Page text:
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Notice of Individual Expenditure Ceiling Adjustment(s) for One or More Publicly Financed Candidates – Mayor


Date: June 27, 2024

Based on candidate filings and third-party expenditures reported to the Ethics Commission, the Commission determined today that an adjustment to the Individual Expenditure Ceiling (IEC) of one or more publicly financed candidates in the November 5, 2024, election for Mayor is required. The table below indicates the previous and new IEC limit as determined for each candidate in this race.

Candidate NamePrevious IEC LimitNew IEC Limit
Breed, London$1,700,000$2,200,000
Safai, Ahsha$1,700,000$2,200,000

Under the City’s public financing laws, Candidates who seek public funds must agree to limit their spending to the applicable IEC. The IEC for candidates for the Board of Supervisors starts at $350,000 and may be raised in increments of $50,000. For candidates for Mayor, the IEC starts at $1,700,000 and may be raised in increments of $250,000. While the Ethics Commission can raise a candidate’s IEC, it cannot be reduced or removed, and the candidate is bound by their IEC throughout the election. Because expenditure ceilings are reviewed and adjusted on a candidate-by-candidate basis, it is possible for candidates in the same race to have different IEC limits or have their IEC adjusted at different times/intervals. 

As provided in Campaign and Governmental Conduct Code Sec. 1.143, the Executive Director shall adjust the Individual Expenditure Ceiling for any candidate when the Total Opposition Spending against that candidate combined with the highest level of Total Supportive Funds for any opponent in that race equals or exceeds the candidates current Individual Expenditure Ceiling.

Total Supportive Funds (TSF) is the sum of all funds (including monetary contributions, loans, in-kind contributions and public funds) received by a candidate, up to an amount equal to that candidate’s current IEC, plus any expenditures made or expenses incurred by any person for the purpose of making independent expenditures, electioneering communications or member communications to support that candidate.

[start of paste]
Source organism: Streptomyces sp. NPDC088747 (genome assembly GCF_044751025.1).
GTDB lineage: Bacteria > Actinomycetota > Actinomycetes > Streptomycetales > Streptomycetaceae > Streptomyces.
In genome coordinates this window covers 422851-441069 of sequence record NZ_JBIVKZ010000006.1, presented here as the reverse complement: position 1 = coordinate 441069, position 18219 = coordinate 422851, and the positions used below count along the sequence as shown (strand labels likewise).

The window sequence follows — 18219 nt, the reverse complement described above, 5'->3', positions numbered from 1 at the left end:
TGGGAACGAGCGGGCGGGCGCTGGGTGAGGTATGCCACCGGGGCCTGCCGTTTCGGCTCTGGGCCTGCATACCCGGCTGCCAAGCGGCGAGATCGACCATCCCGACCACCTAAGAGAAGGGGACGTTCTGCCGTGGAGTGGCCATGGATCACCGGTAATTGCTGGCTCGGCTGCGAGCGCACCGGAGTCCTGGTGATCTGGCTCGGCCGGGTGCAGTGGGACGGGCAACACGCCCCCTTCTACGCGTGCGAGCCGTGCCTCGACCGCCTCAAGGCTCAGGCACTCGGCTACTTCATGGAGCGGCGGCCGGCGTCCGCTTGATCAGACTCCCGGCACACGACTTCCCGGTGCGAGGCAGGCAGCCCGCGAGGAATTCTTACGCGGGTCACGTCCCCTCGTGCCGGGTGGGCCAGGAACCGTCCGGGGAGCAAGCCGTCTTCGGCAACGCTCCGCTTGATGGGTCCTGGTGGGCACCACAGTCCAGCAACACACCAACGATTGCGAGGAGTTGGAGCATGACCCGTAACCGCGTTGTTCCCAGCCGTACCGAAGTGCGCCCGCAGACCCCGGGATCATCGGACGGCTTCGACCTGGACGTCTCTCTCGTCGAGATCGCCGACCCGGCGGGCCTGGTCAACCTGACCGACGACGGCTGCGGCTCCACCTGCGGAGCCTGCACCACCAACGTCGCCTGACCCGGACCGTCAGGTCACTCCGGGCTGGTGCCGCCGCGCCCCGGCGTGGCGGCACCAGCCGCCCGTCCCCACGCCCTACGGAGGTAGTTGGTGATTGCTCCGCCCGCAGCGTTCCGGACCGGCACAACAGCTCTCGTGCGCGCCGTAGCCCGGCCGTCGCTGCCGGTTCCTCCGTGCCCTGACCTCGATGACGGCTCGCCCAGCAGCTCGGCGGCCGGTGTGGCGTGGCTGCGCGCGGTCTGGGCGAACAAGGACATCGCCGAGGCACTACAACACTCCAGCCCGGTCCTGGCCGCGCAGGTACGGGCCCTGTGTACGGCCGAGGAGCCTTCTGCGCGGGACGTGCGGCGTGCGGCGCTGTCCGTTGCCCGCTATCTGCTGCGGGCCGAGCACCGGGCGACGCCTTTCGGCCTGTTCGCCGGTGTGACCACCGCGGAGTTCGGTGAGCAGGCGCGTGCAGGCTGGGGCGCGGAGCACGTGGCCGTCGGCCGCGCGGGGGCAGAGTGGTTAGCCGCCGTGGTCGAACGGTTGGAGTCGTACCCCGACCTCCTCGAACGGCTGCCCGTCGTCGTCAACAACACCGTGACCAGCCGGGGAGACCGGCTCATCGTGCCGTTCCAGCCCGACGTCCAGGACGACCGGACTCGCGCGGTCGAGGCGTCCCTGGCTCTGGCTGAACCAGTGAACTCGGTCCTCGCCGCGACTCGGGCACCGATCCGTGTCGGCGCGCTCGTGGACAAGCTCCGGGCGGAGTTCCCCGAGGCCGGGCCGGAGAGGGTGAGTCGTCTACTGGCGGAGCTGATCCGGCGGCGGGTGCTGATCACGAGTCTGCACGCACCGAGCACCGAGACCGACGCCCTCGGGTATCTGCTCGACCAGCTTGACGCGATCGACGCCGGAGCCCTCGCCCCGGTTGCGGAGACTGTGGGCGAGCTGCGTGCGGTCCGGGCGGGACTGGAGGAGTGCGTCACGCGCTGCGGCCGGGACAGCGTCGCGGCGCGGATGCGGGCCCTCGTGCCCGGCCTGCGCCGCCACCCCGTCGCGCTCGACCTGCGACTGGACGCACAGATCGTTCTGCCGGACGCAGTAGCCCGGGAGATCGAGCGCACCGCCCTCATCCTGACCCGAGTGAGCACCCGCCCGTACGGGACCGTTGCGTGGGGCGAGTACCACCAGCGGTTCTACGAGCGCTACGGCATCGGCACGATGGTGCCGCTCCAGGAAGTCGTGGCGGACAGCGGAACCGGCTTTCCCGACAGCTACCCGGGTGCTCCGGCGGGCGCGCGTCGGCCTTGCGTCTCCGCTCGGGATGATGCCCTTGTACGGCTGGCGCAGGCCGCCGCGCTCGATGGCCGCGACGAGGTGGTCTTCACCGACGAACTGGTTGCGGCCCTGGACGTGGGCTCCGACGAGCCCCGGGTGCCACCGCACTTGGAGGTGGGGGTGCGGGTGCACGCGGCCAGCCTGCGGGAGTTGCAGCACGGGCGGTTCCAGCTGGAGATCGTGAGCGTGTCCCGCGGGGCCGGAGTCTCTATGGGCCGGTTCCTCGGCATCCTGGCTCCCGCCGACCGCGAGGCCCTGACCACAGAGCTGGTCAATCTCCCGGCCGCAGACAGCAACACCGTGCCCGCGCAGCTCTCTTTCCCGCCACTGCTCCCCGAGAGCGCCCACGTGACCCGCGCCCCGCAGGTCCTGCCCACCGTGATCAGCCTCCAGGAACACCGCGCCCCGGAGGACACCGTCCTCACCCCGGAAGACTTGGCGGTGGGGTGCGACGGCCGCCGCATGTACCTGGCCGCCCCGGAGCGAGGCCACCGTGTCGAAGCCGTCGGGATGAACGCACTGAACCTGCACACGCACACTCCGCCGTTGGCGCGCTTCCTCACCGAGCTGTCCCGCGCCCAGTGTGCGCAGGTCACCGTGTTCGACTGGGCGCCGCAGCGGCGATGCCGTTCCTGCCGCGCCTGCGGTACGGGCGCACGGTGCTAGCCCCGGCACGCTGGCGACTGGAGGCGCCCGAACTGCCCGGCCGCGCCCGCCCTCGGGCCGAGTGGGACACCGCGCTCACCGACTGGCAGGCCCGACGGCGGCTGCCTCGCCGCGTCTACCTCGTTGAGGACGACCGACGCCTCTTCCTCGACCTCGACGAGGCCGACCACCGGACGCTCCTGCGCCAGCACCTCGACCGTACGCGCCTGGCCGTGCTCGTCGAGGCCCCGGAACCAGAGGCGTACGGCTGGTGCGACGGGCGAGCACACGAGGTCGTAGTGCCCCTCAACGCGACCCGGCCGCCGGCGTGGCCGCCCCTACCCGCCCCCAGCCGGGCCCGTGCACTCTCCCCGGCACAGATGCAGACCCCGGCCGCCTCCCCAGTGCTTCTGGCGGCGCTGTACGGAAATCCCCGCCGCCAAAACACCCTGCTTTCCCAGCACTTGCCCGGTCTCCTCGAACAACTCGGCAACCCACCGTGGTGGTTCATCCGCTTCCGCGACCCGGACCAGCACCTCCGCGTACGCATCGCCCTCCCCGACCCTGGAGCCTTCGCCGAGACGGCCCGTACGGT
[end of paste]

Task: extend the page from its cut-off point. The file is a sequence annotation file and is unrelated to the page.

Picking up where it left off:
Total Opposition Spending (TOS) is the sum of all expenditures made or incurred by any person for the purpose of making independent expenditures, electioneering communications or member communications to oppose a specific candidate. Total opposition spending does not include spending by a candidate to support himself or herself or to oppose his or her opponents in the same election.

Pursuant to Campaign and Governmental Conduct Code sec. 1.104, a candidate’s Total Supportive Funds cannot exceed that candidate’s current IEC, and any additional funds received above this amount are not counted. Therefore, when a candidate’s IEC is increased, the amount of funds received that count towards the candidate’s Total Supportive Funds will increase. This in turn can trigger a series of successive adjustments for one or more candidates in the same race. The table below details the Total Supportive Funds and Total Opposition Spending and final IEC limit calculated for each candidate.

Important Note: Candidates who are not certified to receive public financing are not bound by an IEC (designated by “N/A” in the table below).

Candidate NameIEC before analysisCandidate Supportive Funds3rd party Supportive FundsTotal Supportive Funds (TSF)Highest Opponent TSF in RaceTotal Opposition Spending (TOS)Opponent’s TSF + TOSIEC after analysis
Breed, London$1,700,000$1,665,284$247,899$1,913,183$2,057,605$0$2,057,605$2,200,000
Farrell, MarkN/A$283,078$0$283,078$2,057,605$0$2,057,605N/A
Lurie, DanielN/A$1,184,126$873,480$2,057,605$1,913,183$0$1,913,183N/A
Peskin, AaronN/A$50,481$0$50,481$2,057,605$0$2,057,605N/A
Safai, Ahsha$1,700,000$50,568$0$50,568$2,057,605$0$2,057,605$2,200,000

Additional information regarding the determination process for adjustments, current candidate individual expenditure ceilings and third party spending can be found on the “Expenditure Ceilings and Third-Party Spending” page of the Commission’s website. A summary of public funds disbursed to qualified candidates is available on the Ethics Commission’s campaign finance data dashboards.

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The Ethics Commission, established in November 1993, serves the public, City employees and officials and candidates for public office through education and enforcement of ethics laws, including the assessment of fines through its administrative enforcement authority. Its duties include: filing and auditing of campaign finance disclosure statements, lobbyist and campaign consultant registration and regulation, administration of the public financing program, whistleblower program, conflict of interest reporting, investigations and enforcement, education and training, advice giving and statistical reporting. We invite you to follow our work at

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